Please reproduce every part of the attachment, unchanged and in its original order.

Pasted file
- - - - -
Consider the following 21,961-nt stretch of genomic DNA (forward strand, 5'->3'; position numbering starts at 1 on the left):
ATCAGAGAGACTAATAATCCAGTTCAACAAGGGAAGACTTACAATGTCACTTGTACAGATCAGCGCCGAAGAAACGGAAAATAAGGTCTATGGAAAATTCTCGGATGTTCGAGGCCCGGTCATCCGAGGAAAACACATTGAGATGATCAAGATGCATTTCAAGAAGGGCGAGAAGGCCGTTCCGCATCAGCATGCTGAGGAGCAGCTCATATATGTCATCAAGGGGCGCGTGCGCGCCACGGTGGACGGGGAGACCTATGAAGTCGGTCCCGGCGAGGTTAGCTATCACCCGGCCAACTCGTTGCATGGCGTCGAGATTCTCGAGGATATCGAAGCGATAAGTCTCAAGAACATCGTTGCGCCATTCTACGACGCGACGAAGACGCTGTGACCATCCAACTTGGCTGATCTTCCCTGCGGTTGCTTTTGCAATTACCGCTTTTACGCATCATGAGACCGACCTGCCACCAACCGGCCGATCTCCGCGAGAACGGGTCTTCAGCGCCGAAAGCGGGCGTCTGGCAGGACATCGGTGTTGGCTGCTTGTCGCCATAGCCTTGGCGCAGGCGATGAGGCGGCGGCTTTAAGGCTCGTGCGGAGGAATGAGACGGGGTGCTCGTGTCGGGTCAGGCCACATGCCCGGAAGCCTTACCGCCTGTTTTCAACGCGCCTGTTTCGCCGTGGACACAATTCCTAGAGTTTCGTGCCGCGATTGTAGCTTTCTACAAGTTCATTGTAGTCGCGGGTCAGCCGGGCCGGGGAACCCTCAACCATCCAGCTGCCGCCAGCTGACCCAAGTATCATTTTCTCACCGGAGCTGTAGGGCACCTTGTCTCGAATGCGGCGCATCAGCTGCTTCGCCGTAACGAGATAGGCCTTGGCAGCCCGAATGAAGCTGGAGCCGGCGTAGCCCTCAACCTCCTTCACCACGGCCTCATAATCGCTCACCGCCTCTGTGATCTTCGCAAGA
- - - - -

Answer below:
Consider the following 21,961-nt stretch of genomic DNA (forward strand, 5'->3'; position numbering starts at 1 on the left):
ATCAGAGAGACTAATAATCCAGTTCAACAAGGGAAGACTTACAATGTCACTTGTACAGATCAGCGCCGAAGAAACGGAAAATAAGGTCTATGGAAAATTCTCGGATGTTCGAGGCCCGGTCATCCGAGGAAAACACATTGAGATGATCAAGATGCATTTCAAGAAGGGCGAGAAGGCCGTTCCGCATCAGCATGCTGAGGAGCAGCTCATATATGTCATCAAGGGGCGCGTGCGCGCCACGGTGGACGGGGAGACCTATGAAGTCGGTCCCGGCGAGGTTAGCTATCACCCGGCCAACTCGTTGCATGGCGTCGAGATTCTCGAGGATATCGAAGCGATAAGTCTCAAGAACATCGTTGCGCCATTCTACGACGCGACGAAGACGCTGTGACCATCCAACTTGGCTGATCTTCCCTGCGGTTGCTTTTGCAATTACCGCTTTTACGCATCATGAGACCGACCTGCCACCAACCGGCCGATCTCCGCGAGAACGGGTCTTCAGCGCCGAAAGCGGGCGTCTGGCAGGACATCGGTGTTGGCTGCTTGTCGCCATAGCCTTGGCGCAGGCGATGAGGCGGCGGCTTTAAGGCTCGTGCGGAGGAATGAGACGGGGTGCTCGTGTCGGGTCAGGCCACATGCCCGGAAGCCTTACCGCCTGTTTTCAACGCGCCTGTTTCGCCGTGGACACAATTCCTAGAGTTTCGTGCCGCGATTGTAGCTTTCTACAAGTTCATTGTAGTCGCGGGTCAGCCGGGCCGGGGAACCCTCAACCATCCAGCTGCCGCCAGCTGACCCAAGTATCATTTTCTCACCGGAGCTGTAGGGCACCTTGTCTCGAATGCGGCGCATCAGCTGCTTCGCCGTAACGAGATAGGCCTTGGCAGCCCGAATGAAGCTGGAGCCGGCGTAGCCCTCAACCTCCTTCACCACGGCCTCATAATCGCTCACCGCCTCTGTGATCTTCGCAAGA